Sawdust is my co-pilot

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    Administrator Mr. Widget's Avatar
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    Quote Originally Posted by Ed Kreamer View Post
    So your friend is probably a victim of audio snobbery.
    Or the echo chamber.

    Silver wire sounds bright, tubes sound mellow, mosfets sound tube like, vinyl sounds more real... all of these can be proved and disproved with the right examples, but a lot of people hear these phrases which sound reasonable and they get repeated over and over again.


    Widget

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    Senior Member hsosdrum's Avatar
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    Accuracy comes in many flavors. Although we tend to think of accuracy as first being neutral frequency balance, equally (if not more) important is dynamic accuracy: the ability of a speaker to faithfully reproduce both the very large and very small volume contrasts that are a vital aspect of a musical performance. This is where JBL speakers have always excelled, especially at getting the smaller dynamic nuances (microdynamics) right. By that I mean (amongst many, many things) the texture of a finger against a guitar string, or the quality of breath as it passes over a flute's mouthpiece. Many speakers that are prized for having neutral tonal balance simply do not convey these subtle but vital aspects of a musical performance. For me, these are the things that transport me away from listening to a recording in my living room to being in the same space/time in which the music was created.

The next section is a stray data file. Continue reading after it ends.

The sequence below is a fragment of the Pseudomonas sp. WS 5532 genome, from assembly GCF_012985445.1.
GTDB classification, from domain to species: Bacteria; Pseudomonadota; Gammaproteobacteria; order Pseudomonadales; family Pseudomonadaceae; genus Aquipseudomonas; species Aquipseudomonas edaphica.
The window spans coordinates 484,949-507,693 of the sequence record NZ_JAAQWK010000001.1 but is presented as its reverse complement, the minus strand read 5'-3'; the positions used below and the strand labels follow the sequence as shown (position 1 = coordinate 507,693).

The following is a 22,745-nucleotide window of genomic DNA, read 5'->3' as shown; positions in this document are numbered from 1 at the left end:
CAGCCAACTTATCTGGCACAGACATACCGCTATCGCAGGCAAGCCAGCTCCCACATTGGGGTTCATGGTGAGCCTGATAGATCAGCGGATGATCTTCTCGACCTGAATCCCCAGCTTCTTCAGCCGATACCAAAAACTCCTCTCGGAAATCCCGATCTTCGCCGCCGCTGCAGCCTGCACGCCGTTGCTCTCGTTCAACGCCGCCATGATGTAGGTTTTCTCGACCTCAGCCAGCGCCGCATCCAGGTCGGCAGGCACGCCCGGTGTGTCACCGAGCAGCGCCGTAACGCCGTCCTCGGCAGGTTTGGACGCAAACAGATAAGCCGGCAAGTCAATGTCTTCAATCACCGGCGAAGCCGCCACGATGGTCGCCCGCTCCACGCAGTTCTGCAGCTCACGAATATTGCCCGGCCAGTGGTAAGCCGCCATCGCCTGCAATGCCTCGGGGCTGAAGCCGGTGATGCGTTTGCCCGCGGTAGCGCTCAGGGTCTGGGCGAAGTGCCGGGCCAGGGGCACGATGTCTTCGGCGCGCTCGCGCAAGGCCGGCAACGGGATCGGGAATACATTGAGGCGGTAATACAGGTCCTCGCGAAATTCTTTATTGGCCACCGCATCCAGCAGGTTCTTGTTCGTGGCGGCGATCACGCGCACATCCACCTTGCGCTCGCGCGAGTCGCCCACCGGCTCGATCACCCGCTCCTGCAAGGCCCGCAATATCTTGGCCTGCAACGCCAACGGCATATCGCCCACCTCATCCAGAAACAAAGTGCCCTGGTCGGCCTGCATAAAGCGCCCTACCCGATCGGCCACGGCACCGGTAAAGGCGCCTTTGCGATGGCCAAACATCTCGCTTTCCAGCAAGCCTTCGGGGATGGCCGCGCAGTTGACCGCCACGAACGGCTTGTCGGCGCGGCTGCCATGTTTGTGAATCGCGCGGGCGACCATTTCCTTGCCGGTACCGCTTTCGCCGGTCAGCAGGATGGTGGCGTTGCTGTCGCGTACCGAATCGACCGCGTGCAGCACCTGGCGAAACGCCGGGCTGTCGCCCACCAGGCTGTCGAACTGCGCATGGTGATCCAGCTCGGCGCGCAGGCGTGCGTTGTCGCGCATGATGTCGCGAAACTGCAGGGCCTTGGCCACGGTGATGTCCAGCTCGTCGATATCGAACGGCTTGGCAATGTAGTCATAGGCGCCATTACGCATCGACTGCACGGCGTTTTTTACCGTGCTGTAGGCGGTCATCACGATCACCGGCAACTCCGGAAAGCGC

It has been my experience that all other things being equal, the more electrically sensitive a speaker is (the larger the percentage of electrical input power it converts into air pressure variations) the better it is able to convey these very small dynamic nuances. To me this makes intuitive sense: the less power that is required to get the speaker to move, the more it will be able to react to the very small input power fluctuations that represent these small dynamic nuances. This is especially true at lower listening levels. We've all heard speakers that didn't "come alive" until played at louder volumes. This is because they don't begin to reproduce the microdynamics until we feed a fair amount of power into them. High-sensitivity speakers like vintage JBLs don't need to be played loud to sound "real" because they're sensitive enough to get the microdynamics right at lower volumes.

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    Quote Originally Posted by johnhere View Post
    Hi folks, several friends warn me JBL is best for jazz & rock, classicals will sound like hell, I'm not sure about this.
    Try this: listen to some speakers, JBLs included, and decide for yourself if you agree with their bias/opinions (and be sure to ask then: based on what do they say what they say?), then you'll be "sure" if you agree on their assessment or not